Bahrain deploys robots to combat coronavirus
Authorities call the invention a ‘medical revolution’ aimed to assist frontline health workers
Bahrain's latest addition to the fight against Covid-19 is a pair of multilingual, multi-talented robots.
The assistant robots can speak 12 languages, check body temperatures, administer medicines, serve meals and sterilise treatment rooms with beams of ultraviolet light. They will soon roll onto isolation wards to help treat the most vulnerable cases in the kingdom and if all goes to plan hospitals across the country may also get mechanical assistants.
“It is certainly a new medical revolution and we want to see how this benefits patients and staff,” Dr Waleed Al Manea, from Bahrain's Health Ministry, said.
The country has recorded 7,532 cases of the disease with 12 fatalities since the outbreak began and has taken strict measures to curb its spread.
The robots will also aim to limit the interaction of health workers with Covid-19 patients.
“We have started using the robots in the isolation and treatment facilities as part of the experimental phase to use AI in the health sector,” Dr Al Manea, said.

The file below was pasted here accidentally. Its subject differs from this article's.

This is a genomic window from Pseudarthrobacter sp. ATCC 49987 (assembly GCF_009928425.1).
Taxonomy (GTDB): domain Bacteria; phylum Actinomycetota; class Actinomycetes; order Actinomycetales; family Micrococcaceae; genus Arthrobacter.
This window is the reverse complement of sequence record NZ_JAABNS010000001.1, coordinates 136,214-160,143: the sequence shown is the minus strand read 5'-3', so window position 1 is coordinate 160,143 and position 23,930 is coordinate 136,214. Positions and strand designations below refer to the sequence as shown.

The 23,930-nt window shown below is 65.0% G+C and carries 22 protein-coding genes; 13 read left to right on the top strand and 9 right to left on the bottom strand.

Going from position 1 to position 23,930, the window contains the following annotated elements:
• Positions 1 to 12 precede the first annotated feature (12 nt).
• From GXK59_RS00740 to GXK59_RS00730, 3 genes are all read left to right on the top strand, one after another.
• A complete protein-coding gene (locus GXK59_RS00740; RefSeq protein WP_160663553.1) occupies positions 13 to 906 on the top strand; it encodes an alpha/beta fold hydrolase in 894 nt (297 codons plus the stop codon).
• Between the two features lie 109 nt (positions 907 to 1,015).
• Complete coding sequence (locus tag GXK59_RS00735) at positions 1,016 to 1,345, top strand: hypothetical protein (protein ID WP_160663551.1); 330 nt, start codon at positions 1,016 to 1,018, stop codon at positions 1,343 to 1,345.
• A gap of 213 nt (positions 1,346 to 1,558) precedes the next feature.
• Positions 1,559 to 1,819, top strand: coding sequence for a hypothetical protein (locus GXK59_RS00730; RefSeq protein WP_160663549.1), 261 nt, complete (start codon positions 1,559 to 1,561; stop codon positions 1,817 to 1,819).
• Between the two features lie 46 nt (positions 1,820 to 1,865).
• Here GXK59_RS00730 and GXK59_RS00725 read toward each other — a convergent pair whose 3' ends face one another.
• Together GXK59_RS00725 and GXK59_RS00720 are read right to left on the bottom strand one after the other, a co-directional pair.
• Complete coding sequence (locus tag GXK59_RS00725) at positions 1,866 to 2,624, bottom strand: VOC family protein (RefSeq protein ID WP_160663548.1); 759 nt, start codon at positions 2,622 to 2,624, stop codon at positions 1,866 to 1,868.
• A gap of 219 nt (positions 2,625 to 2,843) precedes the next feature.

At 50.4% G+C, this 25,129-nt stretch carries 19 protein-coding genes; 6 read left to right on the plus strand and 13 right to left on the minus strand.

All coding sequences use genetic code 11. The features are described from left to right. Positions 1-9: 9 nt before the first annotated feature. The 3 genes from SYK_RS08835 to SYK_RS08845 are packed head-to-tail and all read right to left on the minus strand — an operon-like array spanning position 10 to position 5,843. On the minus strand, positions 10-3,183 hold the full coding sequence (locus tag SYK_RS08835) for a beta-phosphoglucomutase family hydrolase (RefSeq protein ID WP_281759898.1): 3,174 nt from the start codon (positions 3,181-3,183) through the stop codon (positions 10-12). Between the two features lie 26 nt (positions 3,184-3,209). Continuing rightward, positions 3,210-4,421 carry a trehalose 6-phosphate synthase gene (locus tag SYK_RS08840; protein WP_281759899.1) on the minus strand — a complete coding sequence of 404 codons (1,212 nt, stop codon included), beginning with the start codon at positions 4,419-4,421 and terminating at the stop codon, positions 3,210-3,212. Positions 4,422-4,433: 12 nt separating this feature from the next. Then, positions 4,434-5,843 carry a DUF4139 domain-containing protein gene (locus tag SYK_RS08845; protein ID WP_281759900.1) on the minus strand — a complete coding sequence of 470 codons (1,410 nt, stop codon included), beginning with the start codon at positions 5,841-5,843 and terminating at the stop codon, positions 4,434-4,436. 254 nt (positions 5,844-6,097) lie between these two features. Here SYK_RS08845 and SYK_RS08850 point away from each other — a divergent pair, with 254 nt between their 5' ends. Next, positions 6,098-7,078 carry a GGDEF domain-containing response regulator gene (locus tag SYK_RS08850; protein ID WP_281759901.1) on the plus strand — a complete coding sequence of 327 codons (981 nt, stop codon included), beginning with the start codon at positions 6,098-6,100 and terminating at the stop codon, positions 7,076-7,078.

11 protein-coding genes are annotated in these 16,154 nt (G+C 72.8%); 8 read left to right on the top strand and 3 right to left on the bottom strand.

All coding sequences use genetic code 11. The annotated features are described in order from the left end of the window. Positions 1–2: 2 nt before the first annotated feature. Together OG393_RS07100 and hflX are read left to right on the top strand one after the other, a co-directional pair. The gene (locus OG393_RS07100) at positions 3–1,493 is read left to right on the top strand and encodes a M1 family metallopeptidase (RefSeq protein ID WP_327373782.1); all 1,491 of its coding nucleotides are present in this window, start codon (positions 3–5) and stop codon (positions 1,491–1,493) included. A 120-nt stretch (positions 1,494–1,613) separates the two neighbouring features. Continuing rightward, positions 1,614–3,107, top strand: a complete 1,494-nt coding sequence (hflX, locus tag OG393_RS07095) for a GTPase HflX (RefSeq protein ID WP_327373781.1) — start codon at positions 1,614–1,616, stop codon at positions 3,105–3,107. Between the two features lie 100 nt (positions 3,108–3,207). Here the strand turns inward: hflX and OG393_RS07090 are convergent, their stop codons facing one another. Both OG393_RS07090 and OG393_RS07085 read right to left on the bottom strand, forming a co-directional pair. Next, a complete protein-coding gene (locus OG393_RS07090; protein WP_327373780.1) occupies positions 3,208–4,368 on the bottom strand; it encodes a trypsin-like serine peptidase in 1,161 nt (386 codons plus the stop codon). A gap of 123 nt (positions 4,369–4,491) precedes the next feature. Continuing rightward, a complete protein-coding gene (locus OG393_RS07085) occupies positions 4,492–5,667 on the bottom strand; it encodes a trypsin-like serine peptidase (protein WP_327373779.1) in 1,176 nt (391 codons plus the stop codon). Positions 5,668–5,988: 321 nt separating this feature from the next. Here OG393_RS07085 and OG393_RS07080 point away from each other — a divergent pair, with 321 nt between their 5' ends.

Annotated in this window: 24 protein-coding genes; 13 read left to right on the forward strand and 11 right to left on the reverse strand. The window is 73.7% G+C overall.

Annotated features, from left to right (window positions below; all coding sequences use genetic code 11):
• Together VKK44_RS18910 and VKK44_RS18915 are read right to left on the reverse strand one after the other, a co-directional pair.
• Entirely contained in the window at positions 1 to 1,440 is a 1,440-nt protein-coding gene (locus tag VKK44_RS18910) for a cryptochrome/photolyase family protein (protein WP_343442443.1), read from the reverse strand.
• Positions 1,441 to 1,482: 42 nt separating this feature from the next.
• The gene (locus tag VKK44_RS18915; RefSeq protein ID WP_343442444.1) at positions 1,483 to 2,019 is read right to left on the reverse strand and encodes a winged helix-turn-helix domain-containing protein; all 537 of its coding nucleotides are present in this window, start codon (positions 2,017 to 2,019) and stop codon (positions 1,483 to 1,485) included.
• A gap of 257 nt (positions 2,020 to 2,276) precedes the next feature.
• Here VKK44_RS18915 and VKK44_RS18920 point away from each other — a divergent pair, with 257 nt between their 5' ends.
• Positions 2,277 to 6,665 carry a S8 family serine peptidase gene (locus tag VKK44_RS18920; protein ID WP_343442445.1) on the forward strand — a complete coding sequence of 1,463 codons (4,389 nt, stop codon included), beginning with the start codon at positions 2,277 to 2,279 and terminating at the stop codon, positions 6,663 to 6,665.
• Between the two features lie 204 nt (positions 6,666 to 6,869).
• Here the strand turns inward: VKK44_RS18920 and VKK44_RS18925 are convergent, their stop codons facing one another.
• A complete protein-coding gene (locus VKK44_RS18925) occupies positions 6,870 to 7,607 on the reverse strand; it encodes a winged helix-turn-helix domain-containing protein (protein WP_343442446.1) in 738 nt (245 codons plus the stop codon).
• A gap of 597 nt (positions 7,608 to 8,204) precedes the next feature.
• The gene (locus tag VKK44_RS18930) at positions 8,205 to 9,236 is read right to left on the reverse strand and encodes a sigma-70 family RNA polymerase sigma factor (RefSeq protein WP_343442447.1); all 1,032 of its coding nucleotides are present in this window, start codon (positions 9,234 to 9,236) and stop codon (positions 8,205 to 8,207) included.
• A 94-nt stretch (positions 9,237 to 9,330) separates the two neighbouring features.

The robots are equipped with sensors and cameras and can communicate with staff and patients in 12 different languages.
“This new technology will help doctors and nurses as they can evaluate the effectiveness of the robots and help incorporate them in their daily work,” he said.
Bahrain plans to "roll out" the robots to hospitals nationwide following the initial pilot phase.
In early May, the country opened a 152-bed Covid-19 field hospital intensive care unit on an empty piece of land in Sitra, as part of a plan to create 500 additional ICU beds for critical cases.
Several public buses have also been converted into mobile testing units.
The government launched a tracking application for confirmed cases, who must wear a monitoring bracelet in isolation.
The "BeAware" app automatically alerts users if they come in contact with people who have contracted the disease.
Authorities said that a quarter of the population is now using the application.
Bahrain made a series of early interventions on Covid-19 including screenings at entry points, travel restrictions on high-risk areas as well as swift isolation and testing of suspected cases.
Earlier this month the country eased its coronavirus lockdown measures.
Bahrain closed non-essential shops and businesses in late March and barred entry of foreign visitors, but did not impose a curfew, unlike some other Gulf states.
Updated: May 20, 2020 07:04 PM